“IT’S NOT ALL ABOUT THE WRITING”
By Sharon Tubbs
I’m no expert but I do have some writing experience as the author of two books. I’ve also facilitated a group for aspiring authors, attended various conferences and workshops, and currently participate in a critique group. So, I’ve talked to plenty of aspiring writers in my day. The one thing I tell them is that becoming an author—a good author—is hard work. It’s about so much more than simply sitting down at a computer and typing whatever comes into your head. Here are a few tips I often share from my experience.
READ: If you want to be a writer, first be a reader. Sounds like common sense, but many aspiring authors don’t get it. You must take the time to read the kinds of books you intend to write. It’ll expose you to alternative writing techniques and give you ideas on how to shape your work.
START SMALL: Before taking on an 80,000-word book, try writing articles related to your book topic for newspapers, journals, or online magazines and blogs. The articles will help hone your skills and give you ideas for expanding the topic into a book. Also, writing pitches and query letters for magazines and newspapers will prep you for writing longer book proposals to traditional publishing houses should you choose to go that route. Don’t be afraid to “give away” some of your material before the book comes out. When done well, previously published articles will actually generate interest in the book to come, not take away from it.
WRITE A LOT: Sit down at your computer at least several times a week and write something, be it a portion of your book, a journal entry, a devotional, etc. This keeps the ideas flowing and your writing skills sharp. If you haven’t written much in your lifetime and aren’t sure about basics and techniques, take a writing workshop (there are many that take place around the country each year) or enroll in a college-level creative writing course.rticles will actually generate interest in the book to come, not take away from it.
SET PRIDE ASIDE: You will be rejected by publishers and readers alike. Nobody’s work appeals to everyone. Still, DO listen to constructive criticism. Set aside your sensitivity and evaluate whether your critics actually have a point. If so, make any necessary changes and keep it moving.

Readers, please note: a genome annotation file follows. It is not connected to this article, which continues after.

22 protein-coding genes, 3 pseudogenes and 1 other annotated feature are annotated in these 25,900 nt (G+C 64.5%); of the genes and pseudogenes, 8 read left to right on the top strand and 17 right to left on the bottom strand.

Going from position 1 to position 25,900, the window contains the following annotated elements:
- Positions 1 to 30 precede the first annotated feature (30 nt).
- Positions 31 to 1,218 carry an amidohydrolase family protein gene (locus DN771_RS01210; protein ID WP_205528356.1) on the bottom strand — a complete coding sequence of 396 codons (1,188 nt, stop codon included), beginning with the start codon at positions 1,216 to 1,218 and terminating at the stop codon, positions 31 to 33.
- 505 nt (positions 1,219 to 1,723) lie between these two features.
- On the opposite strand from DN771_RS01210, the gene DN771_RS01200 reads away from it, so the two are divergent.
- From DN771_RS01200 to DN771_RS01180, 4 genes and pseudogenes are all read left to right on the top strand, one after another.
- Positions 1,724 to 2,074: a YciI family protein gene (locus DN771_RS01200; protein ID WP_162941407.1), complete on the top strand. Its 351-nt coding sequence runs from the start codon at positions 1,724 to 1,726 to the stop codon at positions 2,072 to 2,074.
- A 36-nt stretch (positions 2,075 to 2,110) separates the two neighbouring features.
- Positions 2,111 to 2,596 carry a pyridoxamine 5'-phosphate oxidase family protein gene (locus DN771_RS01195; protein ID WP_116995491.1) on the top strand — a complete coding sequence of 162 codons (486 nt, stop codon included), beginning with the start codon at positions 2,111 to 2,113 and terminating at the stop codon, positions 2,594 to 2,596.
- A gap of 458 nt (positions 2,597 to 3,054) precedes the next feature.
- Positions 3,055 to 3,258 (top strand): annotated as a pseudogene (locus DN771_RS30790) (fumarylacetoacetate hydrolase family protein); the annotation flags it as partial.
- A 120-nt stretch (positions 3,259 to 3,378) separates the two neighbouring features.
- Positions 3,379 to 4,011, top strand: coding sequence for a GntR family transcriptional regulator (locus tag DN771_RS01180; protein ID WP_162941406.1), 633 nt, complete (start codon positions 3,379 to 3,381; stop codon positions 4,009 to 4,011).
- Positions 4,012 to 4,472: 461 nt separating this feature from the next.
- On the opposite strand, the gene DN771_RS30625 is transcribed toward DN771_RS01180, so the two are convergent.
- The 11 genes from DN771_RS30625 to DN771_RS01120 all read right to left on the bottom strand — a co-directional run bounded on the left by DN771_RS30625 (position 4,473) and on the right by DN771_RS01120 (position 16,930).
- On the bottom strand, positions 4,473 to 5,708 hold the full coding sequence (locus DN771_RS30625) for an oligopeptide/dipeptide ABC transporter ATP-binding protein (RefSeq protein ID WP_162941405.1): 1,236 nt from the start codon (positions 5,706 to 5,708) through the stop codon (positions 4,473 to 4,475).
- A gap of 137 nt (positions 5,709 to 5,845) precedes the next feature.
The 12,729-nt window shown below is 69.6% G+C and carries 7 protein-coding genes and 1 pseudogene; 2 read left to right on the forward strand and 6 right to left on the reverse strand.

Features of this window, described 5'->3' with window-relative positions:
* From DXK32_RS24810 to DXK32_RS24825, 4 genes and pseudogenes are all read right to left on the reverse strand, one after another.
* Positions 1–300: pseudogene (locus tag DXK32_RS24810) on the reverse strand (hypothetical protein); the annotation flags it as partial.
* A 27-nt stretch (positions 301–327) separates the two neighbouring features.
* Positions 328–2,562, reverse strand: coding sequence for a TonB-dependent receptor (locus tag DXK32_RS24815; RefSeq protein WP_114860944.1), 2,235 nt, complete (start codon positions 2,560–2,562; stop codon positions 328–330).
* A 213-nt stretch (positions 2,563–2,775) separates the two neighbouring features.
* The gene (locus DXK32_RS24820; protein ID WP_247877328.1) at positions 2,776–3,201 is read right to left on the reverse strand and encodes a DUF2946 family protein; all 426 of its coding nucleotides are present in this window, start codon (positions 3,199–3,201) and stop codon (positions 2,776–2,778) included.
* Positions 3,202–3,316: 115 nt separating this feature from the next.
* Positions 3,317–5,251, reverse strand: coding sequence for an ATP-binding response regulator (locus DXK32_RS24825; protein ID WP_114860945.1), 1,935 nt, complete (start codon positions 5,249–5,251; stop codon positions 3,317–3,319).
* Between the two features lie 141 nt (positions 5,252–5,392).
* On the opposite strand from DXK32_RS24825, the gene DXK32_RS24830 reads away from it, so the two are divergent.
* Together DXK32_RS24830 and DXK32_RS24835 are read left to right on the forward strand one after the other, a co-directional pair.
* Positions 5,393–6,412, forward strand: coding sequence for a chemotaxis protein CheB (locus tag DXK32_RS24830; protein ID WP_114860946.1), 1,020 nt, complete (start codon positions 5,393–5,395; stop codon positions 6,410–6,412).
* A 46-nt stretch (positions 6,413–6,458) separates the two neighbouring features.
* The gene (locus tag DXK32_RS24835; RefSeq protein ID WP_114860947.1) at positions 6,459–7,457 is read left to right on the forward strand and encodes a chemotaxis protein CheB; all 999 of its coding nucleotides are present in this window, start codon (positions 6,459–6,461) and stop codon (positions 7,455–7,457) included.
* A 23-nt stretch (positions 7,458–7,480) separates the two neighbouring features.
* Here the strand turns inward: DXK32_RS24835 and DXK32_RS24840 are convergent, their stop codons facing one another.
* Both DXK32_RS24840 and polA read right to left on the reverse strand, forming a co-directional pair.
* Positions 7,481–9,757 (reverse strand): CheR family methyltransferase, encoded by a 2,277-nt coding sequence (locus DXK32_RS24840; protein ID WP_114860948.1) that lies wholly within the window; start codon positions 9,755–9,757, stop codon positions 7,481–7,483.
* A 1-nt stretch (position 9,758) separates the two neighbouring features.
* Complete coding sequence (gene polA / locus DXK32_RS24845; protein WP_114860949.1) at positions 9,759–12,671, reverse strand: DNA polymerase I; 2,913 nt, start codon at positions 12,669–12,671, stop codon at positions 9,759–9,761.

GET AN EDITOR: Everybody, yes, everybody needs one. The most highly-acclaimed writers in the world have skilled editors who read over their material, mark it up, and tell them to make changes. If you’re self-publishing, please set aside the finances to hire a professional editor. Your mother, your uncle, or your best friend won’t do—they may be smart people, but editing is a skill. A good editor isn’t just for moving commas around, but for critiquing and challenging the content, organization, tone, and overall integrity of your work. The worst thing you can do is spend months or years writing something and have it published, only to realize later that it wasn’t nearly as good as you thought—and nobody told you.
WRITE, THEN REWRITE: You won’t arrive at your best work on the first draft, or the second for that matter. You’ll need to write, step away from what you’ve written for awhile, and read it again later. You should see plenty of things to change. Repeat this process over and over. I could tell you how many times I rewrote stories in “Living in the Pink,” but I guarantee you don’t want to know!
BELIEVE IN YOURSELF: God made only one you, so let your uniqueness spill onto the written page. If it is truly meant for your book to be published and you’re working steadily toward that goal, it will happen—if you don’t give up.
ABOUT THE AUTHOR
I’ve been writing short stories and poetic rhymes since I was a little girl, so I was ecstatic when I got a publishing deal for my inspirational fiction novel “Living in the Pink”. I’ve also written a self-help book, “Milk and Honey: 10 Principles to Embracing Your Promised Land”. Originally from Indiana, I now live in Florida where I’ve been a newspaper journalist for 16 years. I try to follow my own advice about writing a lot, so my weekends often play out at a Panera Bread while I sip coffee and write on my laptop. In my spare time, I enjoy hanging out with friends, watching live theater, and taking relaxing bubble baths. My guilty pleasures are Rocky Road ice cream and Celebrity Apprentice.
Visit me online at http://www.livinginthepink.com